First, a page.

A greater problem of this movie is that it is extremely sloppy in its world-building. World-building is key to any good fantasy movie, and in this case it seems that Ayer and crew significantly under-baked their mythology. Very little is extrapolated in terms of how we got to this magical world that looks suspiciously close to ours besides some vague description of events past. At one point a Hispanic gang-member (this world still has those) comments that they are still being blamed for the Alamo, which is surprisingly an event that still happened in exactly the same way that it happened in our timeline. In a throwaway line Smith derisively calls one of the orcs he meets “Shrek” meaning that this reality also had the multi-million dollar animated movie series. An orc comments about how he used to party with all the species in Miami before moving to a more racially charged Los Angeles which means that in this alternate reality, the basic reputations of those two cities would match ours. And this simply is not believable. Why would the course of this alternate world’s history, with the very different addition of magical creatures, mirror ours? And more importantly, why would you want it to mirror ours? The movie’s concept allows the director to literally go anywhere in creating the mythology of this alternate world. Why choose something so boring as to create a slightly different but mostly analogous depiction of our own reality?
But by far though the greatest problem of this movie is in the competing tones of the movie. Everything about the script and look of this movie hints that the movie should lean into campiness. But there is such a humorless self-seriousness to the proceedings as the movie tries and fails to make some larger allegorical comment on our own society. And the reason it fails is that the larger themes of the movie are not at all concerned with reality but in escapist fantasy. So much of the problems of this movie would be solved if there was just a hint of campiness present, if the actors and director gave some hint that they knew they were making a fun and slightly ridiculous blockbuster. The second half of the film, where it basically becomes one action set-piece after another, is fun to a degree but is let down because nobody involved even hints that they might be having fun.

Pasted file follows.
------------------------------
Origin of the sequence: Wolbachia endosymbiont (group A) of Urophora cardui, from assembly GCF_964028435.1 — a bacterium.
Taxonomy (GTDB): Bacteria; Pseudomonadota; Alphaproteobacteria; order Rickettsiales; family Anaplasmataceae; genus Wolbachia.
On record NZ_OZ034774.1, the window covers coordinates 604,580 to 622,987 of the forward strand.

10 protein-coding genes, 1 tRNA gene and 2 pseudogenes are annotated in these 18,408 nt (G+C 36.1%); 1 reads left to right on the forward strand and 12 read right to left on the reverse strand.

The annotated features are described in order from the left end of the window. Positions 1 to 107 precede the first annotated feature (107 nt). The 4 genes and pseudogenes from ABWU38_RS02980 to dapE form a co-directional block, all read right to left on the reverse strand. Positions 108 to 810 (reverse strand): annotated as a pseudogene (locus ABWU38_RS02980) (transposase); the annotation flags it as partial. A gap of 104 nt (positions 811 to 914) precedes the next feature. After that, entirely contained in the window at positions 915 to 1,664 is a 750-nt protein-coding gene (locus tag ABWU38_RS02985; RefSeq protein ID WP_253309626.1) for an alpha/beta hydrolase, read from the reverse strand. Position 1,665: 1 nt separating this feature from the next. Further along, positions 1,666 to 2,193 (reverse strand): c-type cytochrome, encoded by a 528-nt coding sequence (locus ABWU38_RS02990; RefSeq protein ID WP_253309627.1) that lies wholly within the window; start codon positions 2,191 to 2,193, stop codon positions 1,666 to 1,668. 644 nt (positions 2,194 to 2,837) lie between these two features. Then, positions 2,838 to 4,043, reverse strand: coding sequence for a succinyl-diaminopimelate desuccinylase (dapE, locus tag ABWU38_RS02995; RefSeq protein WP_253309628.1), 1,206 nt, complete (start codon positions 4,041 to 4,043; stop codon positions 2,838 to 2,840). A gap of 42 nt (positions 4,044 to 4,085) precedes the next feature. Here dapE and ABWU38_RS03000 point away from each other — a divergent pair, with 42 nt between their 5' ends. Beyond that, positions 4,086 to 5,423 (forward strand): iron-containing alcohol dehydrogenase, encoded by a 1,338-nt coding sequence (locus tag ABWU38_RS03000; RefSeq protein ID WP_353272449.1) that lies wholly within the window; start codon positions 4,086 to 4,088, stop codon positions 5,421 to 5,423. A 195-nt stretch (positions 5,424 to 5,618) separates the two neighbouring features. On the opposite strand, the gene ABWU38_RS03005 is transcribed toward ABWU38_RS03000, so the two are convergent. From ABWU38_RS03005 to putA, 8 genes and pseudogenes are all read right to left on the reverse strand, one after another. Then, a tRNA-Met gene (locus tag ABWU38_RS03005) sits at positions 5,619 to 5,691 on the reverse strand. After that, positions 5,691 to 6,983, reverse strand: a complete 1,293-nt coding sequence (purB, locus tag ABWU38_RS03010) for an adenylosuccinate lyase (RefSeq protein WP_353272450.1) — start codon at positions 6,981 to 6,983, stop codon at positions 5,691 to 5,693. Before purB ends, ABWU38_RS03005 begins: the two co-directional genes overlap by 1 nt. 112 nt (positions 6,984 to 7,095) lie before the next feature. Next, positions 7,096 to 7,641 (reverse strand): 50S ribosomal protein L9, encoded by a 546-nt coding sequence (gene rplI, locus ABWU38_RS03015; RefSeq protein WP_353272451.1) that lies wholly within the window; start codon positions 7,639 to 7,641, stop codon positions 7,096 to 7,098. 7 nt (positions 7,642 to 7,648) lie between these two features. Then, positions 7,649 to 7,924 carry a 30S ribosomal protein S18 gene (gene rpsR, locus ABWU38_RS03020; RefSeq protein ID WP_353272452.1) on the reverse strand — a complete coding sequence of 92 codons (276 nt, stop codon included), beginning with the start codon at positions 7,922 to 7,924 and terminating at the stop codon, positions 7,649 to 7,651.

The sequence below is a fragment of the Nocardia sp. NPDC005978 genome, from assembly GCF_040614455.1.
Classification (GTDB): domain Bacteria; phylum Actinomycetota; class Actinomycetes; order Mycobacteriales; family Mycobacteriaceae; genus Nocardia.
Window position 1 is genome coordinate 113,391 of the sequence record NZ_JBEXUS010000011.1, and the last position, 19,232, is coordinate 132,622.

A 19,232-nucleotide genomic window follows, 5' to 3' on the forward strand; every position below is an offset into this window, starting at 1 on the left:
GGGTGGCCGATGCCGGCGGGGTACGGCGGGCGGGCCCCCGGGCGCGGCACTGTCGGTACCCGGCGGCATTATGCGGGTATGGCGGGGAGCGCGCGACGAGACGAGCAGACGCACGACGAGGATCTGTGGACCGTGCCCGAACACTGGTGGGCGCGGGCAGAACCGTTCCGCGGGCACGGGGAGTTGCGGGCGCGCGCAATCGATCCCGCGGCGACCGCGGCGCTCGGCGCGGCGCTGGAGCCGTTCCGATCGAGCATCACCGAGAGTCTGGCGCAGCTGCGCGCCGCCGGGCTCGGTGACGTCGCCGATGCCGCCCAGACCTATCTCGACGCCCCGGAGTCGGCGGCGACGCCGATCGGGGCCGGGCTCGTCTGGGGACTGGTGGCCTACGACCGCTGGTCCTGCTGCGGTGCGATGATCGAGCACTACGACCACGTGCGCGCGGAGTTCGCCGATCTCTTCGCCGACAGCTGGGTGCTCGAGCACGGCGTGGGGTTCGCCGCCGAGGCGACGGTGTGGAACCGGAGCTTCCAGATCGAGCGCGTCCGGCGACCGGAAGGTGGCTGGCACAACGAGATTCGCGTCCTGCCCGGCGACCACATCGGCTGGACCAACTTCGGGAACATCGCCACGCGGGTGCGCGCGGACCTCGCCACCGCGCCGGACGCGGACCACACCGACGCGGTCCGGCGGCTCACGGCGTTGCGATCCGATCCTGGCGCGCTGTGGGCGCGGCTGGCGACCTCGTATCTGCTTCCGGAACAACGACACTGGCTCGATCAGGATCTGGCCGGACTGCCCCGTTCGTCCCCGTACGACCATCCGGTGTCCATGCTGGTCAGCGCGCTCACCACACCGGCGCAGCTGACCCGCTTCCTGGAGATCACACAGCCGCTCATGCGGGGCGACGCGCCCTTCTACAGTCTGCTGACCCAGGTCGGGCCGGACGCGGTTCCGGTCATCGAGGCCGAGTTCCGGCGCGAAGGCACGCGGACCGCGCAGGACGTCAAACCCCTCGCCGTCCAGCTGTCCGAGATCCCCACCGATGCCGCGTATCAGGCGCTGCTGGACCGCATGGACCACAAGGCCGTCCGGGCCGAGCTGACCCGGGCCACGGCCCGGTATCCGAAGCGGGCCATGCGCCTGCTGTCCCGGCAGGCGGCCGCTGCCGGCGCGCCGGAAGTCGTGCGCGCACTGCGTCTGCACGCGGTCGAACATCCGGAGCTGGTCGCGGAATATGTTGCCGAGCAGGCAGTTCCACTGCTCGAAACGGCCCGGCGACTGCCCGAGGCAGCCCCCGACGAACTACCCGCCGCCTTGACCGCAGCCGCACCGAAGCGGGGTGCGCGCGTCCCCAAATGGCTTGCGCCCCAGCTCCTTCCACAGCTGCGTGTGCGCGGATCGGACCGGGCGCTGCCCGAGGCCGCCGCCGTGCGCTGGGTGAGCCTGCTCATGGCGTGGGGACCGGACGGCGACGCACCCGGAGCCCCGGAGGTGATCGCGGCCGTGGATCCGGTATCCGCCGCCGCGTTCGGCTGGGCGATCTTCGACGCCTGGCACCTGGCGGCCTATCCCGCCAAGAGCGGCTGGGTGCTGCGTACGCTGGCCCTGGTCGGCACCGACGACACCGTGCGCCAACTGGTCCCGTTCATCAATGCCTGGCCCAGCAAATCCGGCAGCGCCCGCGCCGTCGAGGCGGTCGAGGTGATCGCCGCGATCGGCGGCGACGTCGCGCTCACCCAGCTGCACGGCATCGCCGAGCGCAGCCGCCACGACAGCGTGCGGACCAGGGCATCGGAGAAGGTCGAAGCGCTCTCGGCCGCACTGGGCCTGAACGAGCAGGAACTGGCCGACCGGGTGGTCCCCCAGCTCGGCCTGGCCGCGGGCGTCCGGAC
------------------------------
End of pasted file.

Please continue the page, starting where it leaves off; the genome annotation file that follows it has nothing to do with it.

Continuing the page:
Ultimately, I do think its a little unfair that most critics have dumped on the movie and dubbed it the worst movie of the year. But make no mistake, a lot of this movie is a mess. And it is a mess because it can’t quite figure out what kind of film it wants to be. Look, I don’t need all my movies to be elegant art films. Escape From New York, the movie I thought about most when watching Bright, is a great action movie because everyone involved knows that they are acting in a ridiculous action movie. A little of that attitude would’ve gone a long way into elevating Bright beyond its middling mediocrity.
THE CLOVERFIELD PARADOX (2018) dir. Julius Onah
The Cloverfield Paradox might be the most cynical cash grab in modern movie history. Originally conceived as God Particle, the movie had absolutely no connection to the Cloverfield universe until J.J. Abrams and the people at Bad Robot figured out a way to shoehorn it in during production. As a result the movie feels like a slapdash attempt to fit a square peg into a round hole that leaves the movie a horrible mix of genres and storylines. Having discovered that they had a turd on their hands, Paramount studios found themselves in a predicament of having to market a movie that was probably going to be savaged at the box-office. Fortunately for them, in steps Netflix looking for the perfect project with which to stage the one of the best SuperBowl ad coups of all time. Hence movie history is made, cynical as it is.
As far as the actual content of the movie, the movie starts out promising on paper. A stellar and diverse cast of great character actors led by Gugu Mbatha-Raw all form a space crew who are experimenting on a particle accelerator as a means of solving the Earth’s energy crisis. Had the name “Cloverfield” not been attached to the top of the movie, we might have assumed that the movie was going to take a Contact-like direction into hard sci-fi. But naturally, thanks to the aforementioned “Cloverfield” in the title of the movie, we know that things are wont to go wrong and when it does the movie shifts into dumb horror in an inelegant and unoriginal mix of Alien and The Thing. But infuriatingly, the movie refuses to stay in that lane either, flitting back and forth between hard sci-fi and schlock horror with whiplash speed making for a haphazard movie from beginning to end.
And for a film that has “Cloverfield” to the title, the movie actually has extremely little to do with the monster of the original movie or of shedding any real light as to its orgins. There is an obvious disconnect between the paranoia-thriller taking place on the space station and the scenes that they show on earth where a monster shows up especially since the connection between the two settings is linked by one relationship which was set up with one scene in an obviously added prologue. One will easily surmise which scenes were part of the original screenplay and which ones were written to make the movie fit into the franchise. Not helping matters is a wooden script with absolutely painful and cringeworthy lines that most of the actors involved try to make the most of but they ultimately can’t do anything to save the film from being anything but a mediocre disappointment.
There is no doubt that the movie is a masterclass in stunt marketing. It is just a pity that the end product falls so far short of the potential of its original story and the legacy of the other Cloverfield movies that came before it.